One event in Tromsø, Norway, marked the range of political action – as well as the scope of challenge – before the people living in the Arctic. Just before the official inauguration of the Arctic Frontiers conference – the 13th edition of a global conference discussing science and policy of the Arctic region – Kristin Røymo, mayor of Tromsø, invited some of her counterparts for an Arctic Mayors Forum. Mayors from across cities in the Arctic Circle from Norway, Sweden, Canada, and Denmark attended the session.
People living in these areas have been impacted by overfishing, climate change, sea level rise and global pollution, although they have contributed only marginally to these problems. As sea ice retreats, they also face the threat of the extraction of resources like oil and deep sea mining, while sudden inflow of tourists threaten to destabilise the small communities while, at the same time, providing much-needed revenue.
The first such meeting of mayors from the Arctic had occurred in May 2017, in Fairbanks, Alaska, in the United States. This forum was aimed at finding ways for the municipalities of the region to cooperate across borders on issues that affected the people living in the areas.
Similar challenges face Himalayan communities
In some ways the communities in the Arctic resemble those of the high Himalayan region, in that these tend to be small concentrations of populations across vast regions, whose connections to people across borders is deep. For example, the mayor of Vardo in northern Norway, emphasised how his town, whose population had dwindled from 4,000 to a little over 2,000 since the 1970s due to the decline of fishing, has had links to communities in Russia since the eighteenth century. This is much like the relationships among indigenous communities across the Tibetan Plateau that predate modern borders.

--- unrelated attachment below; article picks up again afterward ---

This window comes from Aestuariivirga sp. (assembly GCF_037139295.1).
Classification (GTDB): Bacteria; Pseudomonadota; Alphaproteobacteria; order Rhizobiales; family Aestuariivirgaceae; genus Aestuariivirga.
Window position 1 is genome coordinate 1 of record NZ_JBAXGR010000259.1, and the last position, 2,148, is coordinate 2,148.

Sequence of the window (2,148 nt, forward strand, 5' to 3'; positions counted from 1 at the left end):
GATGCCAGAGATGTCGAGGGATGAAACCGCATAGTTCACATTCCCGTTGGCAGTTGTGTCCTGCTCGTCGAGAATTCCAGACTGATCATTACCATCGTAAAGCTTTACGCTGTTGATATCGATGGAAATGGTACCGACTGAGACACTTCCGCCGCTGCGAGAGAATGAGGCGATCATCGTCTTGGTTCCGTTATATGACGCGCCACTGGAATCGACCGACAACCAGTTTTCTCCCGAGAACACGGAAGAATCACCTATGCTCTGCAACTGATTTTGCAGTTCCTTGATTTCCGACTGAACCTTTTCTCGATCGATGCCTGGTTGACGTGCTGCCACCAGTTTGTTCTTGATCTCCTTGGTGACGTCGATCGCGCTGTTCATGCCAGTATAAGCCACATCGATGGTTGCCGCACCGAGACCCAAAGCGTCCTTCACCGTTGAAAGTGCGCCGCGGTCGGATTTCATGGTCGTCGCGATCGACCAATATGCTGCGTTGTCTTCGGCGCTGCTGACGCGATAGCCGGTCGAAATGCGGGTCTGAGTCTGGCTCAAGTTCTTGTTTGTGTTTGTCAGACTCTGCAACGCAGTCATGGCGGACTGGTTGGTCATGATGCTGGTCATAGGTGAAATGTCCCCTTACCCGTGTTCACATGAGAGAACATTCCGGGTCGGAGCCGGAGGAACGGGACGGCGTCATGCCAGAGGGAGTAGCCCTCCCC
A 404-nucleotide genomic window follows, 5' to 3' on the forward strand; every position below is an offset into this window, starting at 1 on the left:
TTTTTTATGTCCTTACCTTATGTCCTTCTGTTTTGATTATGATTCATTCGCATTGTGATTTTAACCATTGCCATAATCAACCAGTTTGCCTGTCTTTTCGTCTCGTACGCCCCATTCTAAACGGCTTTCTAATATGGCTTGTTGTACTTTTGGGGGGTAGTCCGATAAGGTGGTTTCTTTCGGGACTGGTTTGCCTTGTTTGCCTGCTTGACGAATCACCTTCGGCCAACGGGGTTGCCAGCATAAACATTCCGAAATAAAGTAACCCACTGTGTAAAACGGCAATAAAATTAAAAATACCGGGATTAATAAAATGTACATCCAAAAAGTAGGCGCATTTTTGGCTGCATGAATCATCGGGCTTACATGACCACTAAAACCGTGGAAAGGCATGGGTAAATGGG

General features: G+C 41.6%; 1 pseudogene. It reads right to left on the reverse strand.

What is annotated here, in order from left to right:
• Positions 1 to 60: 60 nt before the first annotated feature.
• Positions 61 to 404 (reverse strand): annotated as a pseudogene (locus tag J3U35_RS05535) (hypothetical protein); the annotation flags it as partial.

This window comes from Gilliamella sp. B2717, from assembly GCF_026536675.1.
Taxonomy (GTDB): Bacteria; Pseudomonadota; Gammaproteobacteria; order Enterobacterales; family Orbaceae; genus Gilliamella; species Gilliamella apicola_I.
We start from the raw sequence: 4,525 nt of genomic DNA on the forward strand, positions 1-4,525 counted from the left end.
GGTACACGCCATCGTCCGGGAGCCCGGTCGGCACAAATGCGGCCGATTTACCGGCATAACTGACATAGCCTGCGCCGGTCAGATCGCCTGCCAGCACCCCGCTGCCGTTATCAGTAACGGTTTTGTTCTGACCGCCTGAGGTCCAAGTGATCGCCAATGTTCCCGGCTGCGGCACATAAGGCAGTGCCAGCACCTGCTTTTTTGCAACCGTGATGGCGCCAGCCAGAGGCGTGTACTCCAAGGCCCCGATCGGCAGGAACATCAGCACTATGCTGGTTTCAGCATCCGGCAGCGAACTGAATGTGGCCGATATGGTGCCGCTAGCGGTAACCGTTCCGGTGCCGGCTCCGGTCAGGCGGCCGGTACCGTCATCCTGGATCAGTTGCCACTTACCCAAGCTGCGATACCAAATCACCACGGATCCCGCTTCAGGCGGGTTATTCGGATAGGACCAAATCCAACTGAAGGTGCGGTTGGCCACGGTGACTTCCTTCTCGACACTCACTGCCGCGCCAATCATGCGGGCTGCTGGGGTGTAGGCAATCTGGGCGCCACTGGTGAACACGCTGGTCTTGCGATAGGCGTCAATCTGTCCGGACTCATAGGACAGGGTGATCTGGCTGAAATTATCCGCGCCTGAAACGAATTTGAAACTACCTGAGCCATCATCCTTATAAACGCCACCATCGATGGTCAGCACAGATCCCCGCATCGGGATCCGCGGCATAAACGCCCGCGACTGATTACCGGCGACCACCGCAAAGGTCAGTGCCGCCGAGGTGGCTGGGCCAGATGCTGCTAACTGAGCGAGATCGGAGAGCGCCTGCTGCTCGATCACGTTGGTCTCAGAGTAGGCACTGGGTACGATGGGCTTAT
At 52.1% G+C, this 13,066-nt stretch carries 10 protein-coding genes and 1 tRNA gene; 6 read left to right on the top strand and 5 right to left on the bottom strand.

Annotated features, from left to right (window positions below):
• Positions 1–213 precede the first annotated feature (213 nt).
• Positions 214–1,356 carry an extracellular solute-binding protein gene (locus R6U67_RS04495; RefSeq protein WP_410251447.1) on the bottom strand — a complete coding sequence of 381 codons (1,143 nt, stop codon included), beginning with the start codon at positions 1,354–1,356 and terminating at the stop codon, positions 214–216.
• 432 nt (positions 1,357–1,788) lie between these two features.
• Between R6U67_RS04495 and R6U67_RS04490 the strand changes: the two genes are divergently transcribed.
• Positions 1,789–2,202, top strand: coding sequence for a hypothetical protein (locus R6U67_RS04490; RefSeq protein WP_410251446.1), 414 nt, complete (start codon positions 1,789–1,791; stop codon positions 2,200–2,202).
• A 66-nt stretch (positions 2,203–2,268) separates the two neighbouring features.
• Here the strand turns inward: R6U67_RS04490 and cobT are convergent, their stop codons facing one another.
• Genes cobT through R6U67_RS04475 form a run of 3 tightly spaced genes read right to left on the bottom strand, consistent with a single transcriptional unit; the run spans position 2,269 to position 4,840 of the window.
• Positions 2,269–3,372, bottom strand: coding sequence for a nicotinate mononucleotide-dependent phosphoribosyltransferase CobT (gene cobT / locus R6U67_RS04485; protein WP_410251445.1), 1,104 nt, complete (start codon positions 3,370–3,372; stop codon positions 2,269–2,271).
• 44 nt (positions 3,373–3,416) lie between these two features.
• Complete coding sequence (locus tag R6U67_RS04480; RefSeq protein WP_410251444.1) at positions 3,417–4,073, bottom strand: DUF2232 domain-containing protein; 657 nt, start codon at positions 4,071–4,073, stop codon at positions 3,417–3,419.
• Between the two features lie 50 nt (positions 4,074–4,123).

On the other hand many cities in the Arctic have significant access to funds. The mayor of Iquilat, with a population of 8,000, spoke about CAD 1 billion in investment from the Canadian government on infrastructure. The mayor of Lulea, in Sweden, emphasised that her city had one of the biggest ports in Europe, and the mayor of Akrurei spoke of how her city was the second city of Iceland. Despite the significant economic and political capital that some of these cities have – the Faroe Islands, for example, has significant autonomy from Denmark, with its own Parliament – they struggle to make a combined impact on policies shaped primarily by states rather than just communities that live in the region.
“Climate shift” in the Arctic
The challenges faced by these communities was highlighted by a presentation by Sigrid Lind of the Marine Research Institute at the opening ceremony of Arctic Frontiers. Lind presented the outcome of research in the Barents Sea, off the coasts of Russia and Norway, often referred as the frontier of the Arctic – since here the salty warm water from the Atlantic Ocean meets the cold freshwater produced by melting sea ice. The Barents Sea is known both for its rich marine life with a spring bloom of phytoplankton that feeds zooplankton, which in turn is fed upon by cod, whales, and other sea life. It contains the largest stable cod population in the world, jointly managed by Russia and Norway.